In the cooking I do saffron is mostly a coloring agent, as it turns the food a lovely golden color, and not used for flavor. I find the flavor very light and subtle. So I was very curious about what affect it would have on the tea.
The teabag smelled like generic tea. Pouring water over the bag, it did turn bright yellow for a moment – then turned into a normal tea color. The brewed aroma again smelled like a normal tea. In drinking, I’m getting a bitter high note – like I over-brewed the tea, but it didn’t have the tannic drying effect that normally goes along with the bitterness. I prefer my tea sweetened, so after a few sips of the tea unsweetened, I added my favorite sweetening agent. It toned down the bitterness, and turned it into a very bright flavor.
Either way, I don’t think I like the addition of the saffron. The tea behind the saffron tastes quite nice, and would have likely been a very nice cuppa on it’s own. But as it is, it’s not really for me.
*My craft room is crying from from too much stuff and too many projects. You can almost hear it crying from the street, “no more stuff, take the yarn away! I don’t need any more embroidery floss!”
This is a solid white tea. Just a nice solid white tea. The leaf smells lovely and fruity. Once brewed, the aroma of this tea is sweet and slightly grassy, It brews up to a golden liquor; a really pretty cup. The flavor is pleasantly hay-like, and very mellow, but the aromas don’t arrive on the tongue. There are no outstanding high notes, but nothing distracting either. It does have a base-line sweetness to it, and overall, it’s just really pleasant. I don’t know how typical or representative of a White Peony this tea is, but it’s good and would compliment a number of sweet treats or an afternoon sitting and reading.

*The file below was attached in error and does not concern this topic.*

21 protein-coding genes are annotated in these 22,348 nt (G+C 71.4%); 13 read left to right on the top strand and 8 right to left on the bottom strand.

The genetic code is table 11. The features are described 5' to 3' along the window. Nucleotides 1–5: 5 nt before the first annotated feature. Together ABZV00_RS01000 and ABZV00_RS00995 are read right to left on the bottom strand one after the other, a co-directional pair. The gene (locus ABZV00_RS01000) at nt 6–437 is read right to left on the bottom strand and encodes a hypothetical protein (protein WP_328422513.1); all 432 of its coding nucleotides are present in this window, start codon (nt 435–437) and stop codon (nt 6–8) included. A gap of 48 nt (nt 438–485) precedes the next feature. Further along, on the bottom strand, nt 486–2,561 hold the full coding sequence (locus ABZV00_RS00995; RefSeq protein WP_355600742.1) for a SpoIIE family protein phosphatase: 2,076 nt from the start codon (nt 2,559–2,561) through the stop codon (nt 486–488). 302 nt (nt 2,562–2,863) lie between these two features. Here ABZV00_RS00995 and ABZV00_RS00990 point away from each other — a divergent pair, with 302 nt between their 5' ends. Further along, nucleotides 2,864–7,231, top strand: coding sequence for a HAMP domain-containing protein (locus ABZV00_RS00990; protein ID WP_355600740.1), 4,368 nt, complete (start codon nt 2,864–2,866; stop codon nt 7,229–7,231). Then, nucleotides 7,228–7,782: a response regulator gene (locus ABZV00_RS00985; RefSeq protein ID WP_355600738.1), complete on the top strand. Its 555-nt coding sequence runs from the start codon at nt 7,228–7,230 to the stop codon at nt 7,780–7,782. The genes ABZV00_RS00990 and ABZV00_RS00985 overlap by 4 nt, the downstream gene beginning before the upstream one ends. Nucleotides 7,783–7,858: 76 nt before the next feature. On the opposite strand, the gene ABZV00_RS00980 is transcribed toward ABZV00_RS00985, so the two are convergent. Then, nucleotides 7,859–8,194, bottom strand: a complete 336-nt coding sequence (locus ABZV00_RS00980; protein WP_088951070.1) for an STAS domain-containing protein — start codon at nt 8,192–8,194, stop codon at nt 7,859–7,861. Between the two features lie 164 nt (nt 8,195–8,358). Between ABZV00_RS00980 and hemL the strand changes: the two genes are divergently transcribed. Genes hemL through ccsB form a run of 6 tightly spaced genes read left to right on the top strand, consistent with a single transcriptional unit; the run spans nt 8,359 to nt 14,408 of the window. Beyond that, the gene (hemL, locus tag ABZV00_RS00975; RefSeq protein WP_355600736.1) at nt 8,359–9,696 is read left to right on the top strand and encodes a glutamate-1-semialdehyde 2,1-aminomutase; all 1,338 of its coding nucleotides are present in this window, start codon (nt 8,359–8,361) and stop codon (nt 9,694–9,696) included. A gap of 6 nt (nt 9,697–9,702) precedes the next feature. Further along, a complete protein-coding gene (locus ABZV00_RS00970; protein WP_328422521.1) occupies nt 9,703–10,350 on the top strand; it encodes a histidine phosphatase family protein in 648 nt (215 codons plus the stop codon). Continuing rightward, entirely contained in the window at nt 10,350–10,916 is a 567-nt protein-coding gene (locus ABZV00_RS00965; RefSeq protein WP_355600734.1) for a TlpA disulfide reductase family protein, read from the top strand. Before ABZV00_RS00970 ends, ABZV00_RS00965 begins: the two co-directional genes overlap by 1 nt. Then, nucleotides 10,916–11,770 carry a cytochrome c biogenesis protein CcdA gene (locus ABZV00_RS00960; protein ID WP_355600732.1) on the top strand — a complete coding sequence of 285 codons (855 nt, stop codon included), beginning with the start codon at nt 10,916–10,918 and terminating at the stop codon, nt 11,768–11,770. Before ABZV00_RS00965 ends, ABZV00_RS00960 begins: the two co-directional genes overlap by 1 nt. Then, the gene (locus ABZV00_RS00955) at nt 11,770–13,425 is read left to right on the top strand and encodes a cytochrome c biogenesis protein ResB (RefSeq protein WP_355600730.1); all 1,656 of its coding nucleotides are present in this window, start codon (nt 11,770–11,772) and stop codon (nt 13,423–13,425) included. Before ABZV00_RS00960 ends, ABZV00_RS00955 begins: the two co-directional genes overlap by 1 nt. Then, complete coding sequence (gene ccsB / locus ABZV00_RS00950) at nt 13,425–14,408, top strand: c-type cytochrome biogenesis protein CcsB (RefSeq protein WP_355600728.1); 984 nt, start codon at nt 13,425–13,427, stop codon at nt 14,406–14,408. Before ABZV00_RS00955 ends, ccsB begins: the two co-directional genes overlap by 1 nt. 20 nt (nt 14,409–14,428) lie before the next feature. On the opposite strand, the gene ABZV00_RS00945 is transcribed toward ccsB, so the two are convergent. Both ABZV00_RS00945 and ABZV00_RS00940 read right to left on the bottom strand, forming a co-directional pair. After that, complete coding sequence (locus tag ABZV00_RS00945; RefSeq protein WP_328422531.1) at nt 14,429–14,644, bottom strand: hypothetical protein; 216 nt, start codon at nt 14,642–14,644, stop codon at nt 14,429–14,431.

This tea is a dream. But I don’t mean that in the standard “yay – happy – life is great” meaning of dream. I mean the actually discordant random chaining of events your brain comes up with late at night, possibly after eating too much late-night pizza. Let me explain.
The packaging on this is beautiful. They send their tea in an amazing brown and pink high-end gift box complete with big satin pink bow. I should be at a spa for packaging like this. In the dream, there would be cherubs and happy music. Until you untied the bow and opened the box. Then the lighting would change, and possibly add a whole bunch of discordant notes to the score. My first though: it looks like chamomile and pot. Lots of small little bits of green with twiggy parts, and flower heads. And now I’m lost for words. Really. Wow….
Now, as I’m at my work in this dream, I’ll risk running afoul of my HR department and brew this up. (Think they’d believe me if I claimed “No, no! Really! It’s just tea!” I know we’re a drug-free workplace!” ??) Opening the plastic, the aroma is quite strong. The main scent is chamomile with an underlying hint of something green and something sweet, but undefined. Time to add the water. In the dream, the scene would shift quickly to a Japanese tea shop because – WOW – it looks almost like matcha. It’s very thick, opaque, and GREEN. As it brews, it’s turning more brown. It’s reminding me of murky swamp water. Um.. I don’t like where this dream is going.
After about 3 minutes, I strain the tea, and try it. And now we’re in a nightmare. Very chamomile but with a cloying natural floral sweetness I can’t place, and an almost chemical aftertaste. I cannot finish this cup. It’s like drinking a hippie’s herbal perfume experiments gone wrong. I try cooling it down, and watering it down, but no luck.